And IISS is a net-killer, for sure. "A user might hit three or four sites, draw down 10G bytes of data, and say, 'Oops, that's not what we're looking for' - then start all over," Knoble says. "So while we don't have tens of thousands of transactions and different services going on like they do in corporate networks, when you get a few hundred or a thousand researchers pulling data like that every day, our challenge becomes pretty interesting."
How will the team handle this challenge? "If we could have anything we wanted, it would be ATM-based bandwidth-by-the-yard," says EOSDIS Deputy Project Manager John Dalton. "ATM is not so important in getting data down from the satellites because that's a fairly steady, constant stream. But the end-user requirements are going to be extremely bursty, and that's where ATM's bandwidth on demand could potentially change the way this kind of science is done."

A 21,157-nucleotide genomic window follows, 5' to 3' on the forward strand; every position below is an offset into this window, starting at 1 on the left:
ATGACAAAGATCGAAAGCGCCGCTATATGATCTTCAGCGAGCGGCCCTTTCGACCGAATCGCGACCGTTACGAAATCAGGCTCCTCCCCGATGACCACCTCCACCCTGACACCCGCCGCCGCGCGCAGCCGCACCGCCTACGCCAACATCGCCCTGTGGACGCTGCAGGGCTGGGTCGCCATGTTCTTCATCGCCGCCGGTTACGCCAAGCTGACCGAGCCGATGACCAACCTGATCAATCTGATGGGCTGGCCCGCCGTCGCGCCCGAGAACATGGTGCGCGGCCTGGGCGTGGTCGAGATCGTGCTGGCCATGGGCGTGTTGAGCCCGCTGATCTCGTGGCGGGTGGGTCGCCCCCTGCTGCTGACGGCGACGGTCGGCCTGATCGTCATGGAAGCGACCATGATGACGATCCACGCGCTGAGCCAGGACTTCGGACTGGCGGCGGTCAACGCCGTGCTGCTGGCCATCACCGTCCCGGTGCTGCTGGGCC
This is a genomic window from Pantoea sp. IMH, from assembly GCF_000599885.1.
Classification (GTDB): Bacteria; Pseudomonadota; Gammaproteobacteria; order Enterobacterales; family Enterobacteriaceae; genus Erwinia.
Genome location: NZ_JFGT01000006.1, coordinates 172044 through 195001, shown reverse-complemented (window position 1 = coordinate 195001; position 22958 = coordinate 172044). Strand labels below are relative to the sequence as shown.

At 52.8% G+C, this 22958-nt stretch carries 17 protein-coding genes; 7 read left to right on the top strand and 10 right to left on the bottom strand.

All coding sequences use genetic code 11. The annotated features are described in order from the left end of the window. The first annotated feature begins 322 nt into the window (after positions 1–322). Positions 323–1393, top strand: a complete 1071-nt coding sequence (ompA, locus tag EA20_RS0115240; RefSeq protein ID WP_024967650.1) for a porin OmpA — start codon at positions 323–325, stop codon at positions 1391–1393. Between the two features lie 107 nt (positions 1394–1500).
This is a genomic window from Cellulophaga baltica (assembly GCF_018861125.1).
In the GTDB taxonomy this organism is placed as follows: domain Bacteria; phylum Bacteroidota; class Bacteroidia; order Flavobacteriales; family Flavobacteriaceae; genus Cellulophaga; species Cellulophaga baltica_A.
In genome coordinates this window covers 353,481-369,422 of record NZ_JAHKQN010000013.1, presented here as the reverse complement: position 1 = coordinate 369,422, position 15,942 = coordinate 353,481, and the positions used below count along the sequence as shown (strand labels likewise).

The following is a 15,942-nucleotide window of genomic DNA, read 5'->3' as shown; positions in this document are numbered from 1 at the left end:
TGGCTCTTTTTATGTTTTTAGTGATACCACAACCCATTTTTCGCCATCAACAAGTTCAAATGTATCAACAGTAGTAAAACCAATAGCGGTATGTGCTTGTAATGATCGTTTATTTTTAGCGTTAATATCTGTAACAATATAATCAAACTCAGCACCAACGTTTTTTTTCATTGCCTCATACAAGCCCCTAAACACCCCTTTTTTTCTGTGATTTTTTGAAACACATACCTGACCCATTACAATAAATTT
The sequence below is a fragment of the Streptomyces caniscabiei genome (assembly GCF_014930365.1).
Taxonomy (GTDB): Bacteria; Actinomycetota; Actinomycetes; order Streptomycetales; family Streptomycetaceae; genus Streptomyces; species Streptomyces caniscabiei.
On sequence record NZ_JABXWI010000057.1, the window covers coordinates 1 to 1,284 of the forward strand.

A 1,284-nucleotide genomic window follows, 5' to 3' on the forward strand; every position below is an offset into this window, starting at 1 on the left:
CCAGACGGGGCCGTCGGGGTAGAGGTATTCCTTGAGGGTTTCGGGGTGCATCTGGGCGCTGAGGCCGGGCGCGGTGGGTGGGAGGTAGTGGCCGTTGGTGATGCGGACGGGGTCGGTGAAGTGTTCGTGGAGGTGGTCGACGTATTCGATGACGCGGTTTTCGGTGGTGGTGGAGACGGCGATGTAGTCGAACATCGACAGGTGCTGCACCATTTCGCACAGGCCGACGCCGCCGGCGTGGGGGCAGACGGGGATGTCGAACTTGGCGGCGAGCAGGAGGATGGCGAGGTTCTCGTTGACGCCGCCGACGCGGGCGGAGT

Dalton will get his wish thanks to the National Science Foundation (NSF), which provides ATM connectivity to MCI Communication Corp.'s very high-speed Backbone Network Service (vBNS). A cooperative venture between MCI and the NSF, the vBNS was launched in 1995 to create a high-speed ATM backbone supporting scientific research across the country.
Nonetheless, bandwidth remains just a small part of the picture. When it comes to managing terabytes of earthly data, the real issue is how to turn raw snapshots into a readable catalog of the world. NASA has been chewing on the problem long enough to realize it will take another 15 years to digest.
Csenger is a freelance writer in the Chicago area. He can be reached at firstname.lastname@example.org.